It seems odd so much blood has been shed along the regged, hill-strewn border where neither Chinese nor Vietnamese ever really wanted to live.
Rising gradually higher and higher over about 500 miles from the Gulf of Tonkin in the east to the mountains of the Laotian border in the west, the Sino-Vietnamese frontier becomes in spring a place where the morning fog chills the bones of thinly clothed peasants and hides the movement of soldiers running low to the ground.
The hills and the mountains enjoy a subtropical midday warmth and heavy monsoons. They have been green and beautiful for centuries. But those ambitious farming people, the Chinese and the Vietnamese, have found them difficult places to grow sufficient quantities of their favorite rice. So relative to the rich Red River delta, the hills have remained parsely populated.
The area had become a convenient barrier, usually keeping two very energetic and expansionist naions physically apart. The harsh geological features that made it a good border in the past are now becoming apparent to the thousands of Chinese troops to the thousands of Chinese troops wh began to trudge over the hills and through the canyons into Vietnam that foggy morning of Feb. 17.
The Chinese were coming to punish the Vietnamese, allegedly for violating the border too often. But their action appeared to have moe to do with events in the Soviet Union and Cambodia and other places far away from those serence mountains on the edge of the southeast Chinese plateau.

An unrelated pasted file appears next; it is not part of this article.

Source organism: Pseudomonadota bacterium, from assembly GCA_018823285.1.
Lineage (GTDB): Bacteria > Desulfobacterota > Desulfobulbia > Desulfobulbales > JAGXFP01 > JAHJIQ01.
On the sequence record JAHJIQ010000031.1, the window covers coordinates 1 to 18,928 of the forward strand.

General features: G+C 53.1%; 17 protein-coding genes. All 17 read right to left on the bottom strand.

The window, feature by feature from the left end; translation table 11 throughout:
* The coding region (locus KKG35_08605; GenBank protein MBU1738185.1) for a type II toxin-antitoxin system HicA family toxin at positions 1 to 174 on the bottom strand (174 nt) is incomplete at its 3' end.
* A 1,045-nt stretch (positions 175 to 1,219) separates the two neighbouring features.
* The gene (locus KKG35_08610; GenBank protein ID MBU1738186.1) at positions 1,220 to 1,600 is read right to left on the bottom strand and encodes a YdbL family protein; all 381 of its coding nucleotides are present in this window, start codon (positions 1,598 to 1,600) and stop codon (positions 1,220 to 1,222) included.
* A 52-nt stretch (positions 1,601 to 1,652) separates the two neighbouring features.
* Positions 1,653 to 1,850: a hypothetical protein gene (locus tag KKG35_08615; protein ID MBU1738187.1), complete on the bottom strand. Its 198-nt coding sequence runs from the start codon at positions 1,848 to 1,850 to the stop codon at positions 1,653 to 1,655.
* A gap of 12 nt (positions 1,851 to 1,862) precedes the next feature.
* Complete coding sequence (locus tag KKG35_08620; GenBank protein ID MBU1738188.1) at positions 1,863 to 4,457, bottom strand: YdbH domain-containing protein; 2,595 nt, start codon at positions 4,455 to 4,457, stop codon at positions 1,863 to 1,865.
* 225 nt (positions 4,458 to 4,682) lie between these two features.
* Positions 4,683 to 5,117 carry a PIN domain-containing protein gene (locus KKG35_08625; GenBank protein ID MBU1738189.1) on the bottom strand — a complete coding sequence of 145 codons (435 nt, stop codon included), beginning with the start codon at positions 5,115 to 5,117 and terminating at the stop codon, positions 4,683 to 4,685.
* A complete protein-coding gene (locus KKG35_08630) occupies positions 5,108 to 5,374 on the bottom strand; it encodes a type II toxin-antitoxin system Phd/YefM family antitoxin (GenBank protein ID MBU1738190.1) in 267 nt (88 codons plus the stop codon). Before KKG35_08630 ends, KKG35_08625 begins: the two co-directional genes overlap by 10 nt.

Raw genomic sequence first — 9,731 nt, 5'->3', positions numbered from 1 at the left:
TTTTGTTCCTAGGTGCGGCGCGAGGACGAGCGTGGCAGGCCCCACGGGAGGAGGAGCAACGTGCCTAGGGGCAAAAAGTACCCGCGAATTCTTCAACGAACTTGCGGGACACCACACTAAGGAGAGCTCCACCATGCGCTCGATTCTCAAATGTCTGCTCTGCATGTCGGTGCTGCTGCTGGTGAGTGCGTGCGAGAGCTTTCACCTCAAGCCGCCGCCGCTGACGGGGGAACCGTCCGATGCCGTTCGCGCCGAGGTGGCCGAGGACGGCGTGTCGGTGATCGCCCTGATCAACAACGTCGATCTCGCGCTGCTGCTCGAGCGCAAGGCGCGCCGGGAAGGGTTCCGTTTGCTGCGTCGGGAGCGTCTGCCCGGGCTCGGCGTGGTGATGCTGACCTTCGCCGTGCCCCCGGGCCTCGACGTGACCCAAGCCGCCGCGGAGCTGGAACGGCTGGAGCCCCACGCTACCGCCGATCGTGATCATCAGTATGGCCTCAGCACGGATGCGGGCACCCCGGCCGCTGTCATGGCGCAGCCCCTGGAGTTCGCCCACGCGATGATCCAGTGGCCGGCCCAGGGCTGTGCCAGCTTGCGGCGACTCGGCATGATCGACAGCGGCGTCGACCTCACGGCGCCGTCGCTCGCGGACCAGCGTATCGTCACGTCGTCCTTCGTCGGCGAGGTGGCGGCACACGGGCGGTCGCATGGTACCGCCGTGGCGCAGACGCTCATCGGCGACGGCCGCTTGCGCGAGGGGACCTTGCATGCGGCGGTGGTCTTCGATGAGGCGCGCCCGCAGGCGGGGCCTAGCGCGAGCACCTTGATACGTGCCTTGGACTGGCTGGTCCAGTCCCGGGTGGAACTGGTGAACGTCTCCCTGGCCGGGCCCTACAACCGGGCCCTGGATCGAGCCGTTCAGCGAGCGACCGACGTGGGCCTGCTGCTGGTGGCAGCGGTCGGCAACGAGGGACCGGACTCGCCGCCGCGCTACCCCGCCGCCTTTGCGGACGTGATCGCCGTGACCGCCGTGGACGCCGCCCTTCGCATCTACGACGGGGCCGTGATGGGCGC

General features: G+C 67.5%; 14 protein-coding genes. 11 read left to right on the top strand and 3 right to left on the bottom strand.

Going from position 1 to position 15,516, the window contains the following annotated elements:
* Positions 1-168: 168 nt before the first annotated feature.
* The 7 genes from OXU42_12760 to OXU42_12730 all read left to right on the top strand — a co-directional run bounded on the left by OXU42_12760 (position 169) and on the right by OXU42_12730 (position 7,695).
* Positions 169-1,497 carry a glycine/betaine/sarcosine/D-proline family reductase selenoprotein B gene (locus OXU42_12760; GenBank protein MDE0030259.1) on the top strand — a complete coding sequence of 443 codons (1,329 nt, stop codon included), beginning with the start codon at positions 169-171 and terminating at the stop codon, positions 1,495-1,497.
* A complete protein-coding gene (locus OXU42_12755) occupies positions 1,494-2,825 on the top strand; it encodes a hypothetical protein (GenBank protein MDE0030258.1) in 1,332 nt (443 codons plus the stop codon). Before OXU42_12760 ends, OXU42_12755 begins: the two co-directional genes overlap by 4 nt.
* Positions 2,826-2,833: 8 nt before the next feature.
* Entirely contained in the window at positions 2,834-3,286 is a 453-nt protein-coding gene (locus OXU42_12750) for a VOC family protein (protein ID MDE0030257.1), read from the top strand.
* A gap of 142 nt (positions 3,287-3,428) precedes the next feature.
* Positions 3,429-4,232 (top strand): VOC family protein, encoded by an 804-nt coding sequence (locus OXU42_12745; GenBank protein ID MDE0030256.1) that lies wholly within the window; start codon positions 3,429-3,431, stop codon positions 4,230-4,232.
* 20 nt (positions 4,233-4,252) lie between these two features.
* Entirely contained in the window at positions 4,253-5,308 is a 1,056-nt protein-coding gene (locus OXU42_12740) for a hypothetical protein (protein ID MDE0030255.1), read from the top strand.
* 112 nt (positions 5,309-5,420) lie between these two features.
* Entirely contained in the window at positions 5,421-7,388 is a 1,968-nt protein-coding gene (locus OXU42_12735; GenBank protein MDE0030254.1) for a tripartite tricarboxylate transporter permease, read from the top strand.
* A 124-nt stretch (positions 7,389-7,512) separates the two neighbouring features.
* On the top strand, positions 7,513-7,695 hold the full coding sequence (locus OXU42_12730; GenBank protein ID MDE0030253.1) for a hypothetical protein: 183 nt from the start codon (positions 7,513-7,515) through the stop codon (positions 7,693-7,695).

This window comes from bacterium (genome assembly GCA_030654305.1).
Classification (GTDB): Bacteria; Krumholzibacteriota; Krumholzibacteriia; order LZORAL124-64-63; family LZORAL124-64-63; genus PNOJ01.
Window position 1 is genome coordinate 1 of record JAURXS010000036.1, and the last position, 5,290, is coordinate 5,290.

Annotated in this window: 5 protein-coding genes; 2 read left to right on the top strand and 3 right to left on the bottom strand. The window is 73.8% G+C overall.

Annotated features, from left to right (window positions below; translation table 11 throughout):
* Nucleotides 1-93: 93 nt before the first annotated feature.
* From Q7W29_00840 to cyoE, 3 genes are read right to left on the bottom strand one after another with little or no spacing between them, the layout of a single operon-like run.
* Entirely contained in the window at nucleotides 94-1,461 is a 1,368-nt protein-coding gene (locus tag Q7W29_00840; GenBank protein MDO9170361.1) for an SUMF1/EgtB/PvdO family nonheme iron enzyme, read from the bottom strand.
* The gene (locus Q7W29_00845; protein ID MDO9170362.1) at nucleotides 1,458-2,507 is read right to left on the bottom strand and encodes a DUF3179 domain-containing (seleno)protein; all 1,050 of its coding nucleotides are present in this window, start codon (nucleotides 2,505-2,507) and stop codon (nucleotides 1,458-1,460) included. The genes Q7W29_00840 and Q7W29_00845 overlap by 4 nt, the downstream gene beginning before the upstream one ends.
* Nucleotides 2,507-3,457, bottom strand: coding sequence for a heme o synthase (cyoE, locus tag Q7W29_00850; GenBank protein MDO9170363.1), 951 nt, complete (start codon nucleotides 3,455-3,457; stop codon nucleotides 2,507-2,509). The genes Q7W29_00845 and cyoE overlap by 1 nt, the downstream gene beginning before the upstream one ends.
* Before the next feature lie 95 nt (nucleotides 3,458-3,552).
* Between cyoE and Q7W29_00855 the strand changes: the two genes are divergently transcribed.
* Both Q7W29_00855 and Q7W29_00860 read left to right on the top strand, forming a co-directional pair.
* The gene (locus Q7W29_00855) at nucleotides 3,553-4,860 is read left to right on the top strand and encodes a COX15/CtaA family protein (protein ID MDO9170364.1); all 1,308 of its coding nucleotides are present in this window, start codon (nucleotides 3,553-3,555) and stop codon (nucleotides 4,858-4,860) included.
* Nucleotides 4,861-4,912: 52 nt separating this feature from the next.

A Western traveler who happened to visit the far upland end of the Red River Valley, near some of the bittrest of the border fighting last week, described hills all around "covered with six to eight feet of scrub brush. The hills appear to go up 900 to 1,200 feet, not rolling like the hills of Maryland, but with sharper features. It's a good country for defending."
Chinese dispatches speak of enemy troops hiding in caves and firing down from dug-in positions on hilltops. The slow pace of the Chinese advance has been blamed by some observers on the time needed to neutralize so many small pockets of resistance, easily hidden in the underbrush and small canyons. That a batallion of Vietnamese troops could cross into China repeatedly last week, and harass Chinese villagers in an area where Chinese troops are supposedly heavily concentrated, suggests how difficult it is even to locate the Vietnamese defenders.
The Chinese and Vietnamese have found rice cultivation so difficult in the area that they have left mucb of it to the ethnic minorities that often live nomadic lives on both sides of the border. "What a miserable life we villargers have!" China's news agency quoted one elderly woman living in a hilly area on the Vietnam side as saying "We get only enough rice for two months of the year, and have to live on casava and taro the other 10 months.